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April 12, 1960 - Image 2

Resource type:
The Michigan Daily, 1960-04-12

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Mary Wellman,
Panhel President

(Continued from Page 1)
mon aims among the individ-
uals who participate in them,
Mary said.
For instance, Assembly and
Panhel are very much alike in
aim, she thinks.
"Our problems are different,
because we're dealing with very
different types of living units,
but the girls are the same. They
have common goals and prob-
The universal goal of fulfill-
ing each girl's personal poten-
tial, scholastic and social, may
be approached from different
directions. The affiliate systems
uses a concept of obligation as
the dormitory uses freedom, to
achieve the same end.
"The affiliated woman is
under the pressure of knowing
somebody actively cares about
her and what she does," Mary
explained. This pressure is di-
rected toward developing the
individual rather than driving
toward conformism, she added.
Panhel Coordinates
Panhellenic, as a coordinat-
ing organization, reflects this
interested, personal relation-
ship between the girl and the
group by seeking to promote
some ideas they think are im-
In accordance with her feel-
ing that "you have to limit
what you're going to do," Mary
has made an effort to pare
down the functions of her own
executive committee. "If you
can start or carry on two or
three good ideas, the organiza-
tion will serve its purpose effec-
"Effectiveness should be
measured not in the amount of
time spent, but in the endeav-
ors chosen and how they're car-
ried out," she asserted.
Stresses Scholarship
"Scholarship is one of the
areas I've been stressing since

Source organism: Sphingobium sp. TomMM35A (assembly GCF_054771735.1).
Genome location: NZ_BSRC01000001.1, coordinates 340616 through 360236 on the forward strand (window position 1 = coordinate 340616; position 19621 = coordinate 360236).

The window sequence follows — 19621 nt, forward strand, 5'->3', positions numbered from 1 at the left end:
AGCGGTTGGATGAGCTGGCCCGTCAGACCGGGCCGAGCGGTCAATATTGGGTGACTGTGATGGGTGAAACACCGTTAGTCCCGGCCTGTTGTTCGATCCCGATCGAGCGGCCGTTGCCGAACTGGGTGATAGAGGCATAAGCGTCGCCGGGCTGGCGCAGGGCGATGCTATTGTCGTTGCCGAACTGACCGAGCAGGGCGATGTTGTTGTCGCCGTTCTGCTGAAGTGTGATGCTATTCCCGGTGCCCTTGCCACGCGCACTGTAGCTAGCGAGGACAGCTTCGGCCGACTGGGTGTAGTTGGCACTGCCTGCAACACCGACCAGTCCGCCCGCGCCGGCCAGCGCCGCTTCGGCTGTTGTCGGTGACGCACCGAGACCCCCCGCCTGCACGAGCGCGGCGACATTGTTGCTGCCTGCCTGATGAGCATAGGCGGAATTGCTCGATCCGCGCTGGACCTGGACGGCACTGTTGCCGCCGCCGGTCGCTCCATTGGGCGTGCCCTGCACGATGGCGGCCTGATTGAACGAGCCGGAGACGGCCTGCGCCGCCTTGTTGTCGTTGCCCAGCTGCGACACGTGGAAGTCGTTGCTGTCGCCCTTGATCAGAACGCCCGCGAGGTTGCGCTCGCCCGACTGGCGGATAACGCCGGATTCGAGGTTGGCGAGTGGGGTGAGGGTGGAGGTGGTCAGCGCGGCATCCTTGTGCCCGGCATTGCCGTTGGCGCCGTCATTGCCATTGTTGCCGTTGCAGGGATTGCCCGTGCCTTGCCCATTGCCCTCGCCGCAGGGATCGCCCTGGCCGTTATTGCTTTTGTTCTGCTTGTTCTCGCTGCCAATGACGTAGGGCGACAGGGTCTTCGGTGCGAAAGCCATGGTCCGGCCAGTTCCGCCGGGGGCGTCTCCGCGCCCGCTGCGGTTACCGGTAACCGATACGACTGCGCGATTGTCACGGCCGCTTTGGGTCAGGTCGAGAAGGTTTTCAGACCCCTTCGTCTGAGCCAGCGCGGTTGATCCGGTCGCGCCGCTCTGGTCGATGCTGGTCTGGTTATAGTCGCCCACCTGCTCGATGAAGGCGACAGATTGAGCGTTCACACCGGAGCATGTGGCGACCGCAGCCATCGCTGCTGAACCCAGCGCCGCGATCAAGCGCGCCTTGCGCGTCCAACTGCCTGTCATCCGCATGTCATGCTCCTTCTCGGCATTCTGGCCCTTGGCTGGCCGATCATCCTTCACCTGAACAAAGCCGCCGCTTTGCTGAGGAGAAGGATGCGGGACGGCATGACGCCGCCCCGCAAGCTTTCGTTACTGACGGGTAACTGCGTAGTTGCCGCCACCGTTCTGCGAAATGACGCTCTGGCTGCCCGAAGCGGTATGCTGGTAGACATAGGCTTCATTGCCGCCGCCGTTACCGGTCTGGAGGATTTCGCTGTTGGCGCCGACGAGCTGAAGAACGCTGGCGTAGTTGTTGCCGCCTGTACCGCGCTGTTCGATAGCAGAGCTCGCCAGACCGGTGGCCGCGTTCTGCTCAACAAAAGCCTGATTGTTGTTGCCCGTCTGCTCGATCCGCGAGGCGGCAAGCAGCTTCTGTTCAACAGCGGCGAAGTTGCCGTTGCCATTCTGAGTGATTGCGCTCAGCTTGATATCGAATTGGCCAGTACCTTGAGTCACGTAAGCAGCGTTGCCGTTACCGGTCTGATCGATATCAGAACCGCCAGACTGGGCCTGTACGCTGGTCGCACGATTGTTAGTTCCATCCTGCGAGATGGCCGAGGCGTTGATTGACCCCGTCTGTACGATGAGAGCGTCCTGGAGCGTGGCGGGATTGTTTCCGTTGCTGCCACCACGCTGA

I came in," she said, mention-
ing the high grade average of
her executive committee as an
example of successful results of
her effort to promote a better
environment for scholastics.
"As we've pushed the aca-
demic, we got a direct reaction
the other way at first. Maybe
we were swinging the pendulum
too far," she recalled.
A proper balance between the
social and scholastic sides of
life comes from an overall real-
ization on each girl's part of
what her objectives are, Mary
said. With this in mind, a girl
gains the depth of perspective
which will enable her to evalu-
ate the importance of the vari-
ous aspects of her life.
"As a guide, we might be a
little one-sided about cutting
down the mickey-mouse in ac-
tivities," Mary admitted, add-
ing quickly, "but it's necessary
to keep emphasizing your point
over and over to get people to
realize and accept it."
Attitude Important
Another objective Mary has
worked for centers around
house function and the attitude
of a sorority toward an event
planned to benefit and appeal
to a house as a whole.
She stressed that this idea
must ultimately be developed
in the individual houses and

girls. "The central question lies
in the value of the event for the
"You can look at it from two
points of view. From one side,
the function will benefit all the
girls even if they might not
realize it at the time. Wanting
every girl to attend has to do
with the basic idea of social
"On the other hand, you must
see that if a girl who isn't in-
terested is made to come, the
function won't be beneficial to
"To make the concept of ob-
ligation meaningful, you must
be careful when and how it is
used, keeping the realistic bene-
fits in mind," she said, outlin-
ing the problem which led her
to encourage sororities to ex-
amine the idea of house func-
Problems Parallel
She compared it with the
problem facing student organi-
zations and their demands on
participants. "We cannot pre-
sume to plan all the leisure
time of a person's life."
Mary thinks her executive
committee has been successful
in communicating with the in-
dividual affiliate and meeting
her needs. The delegate meet-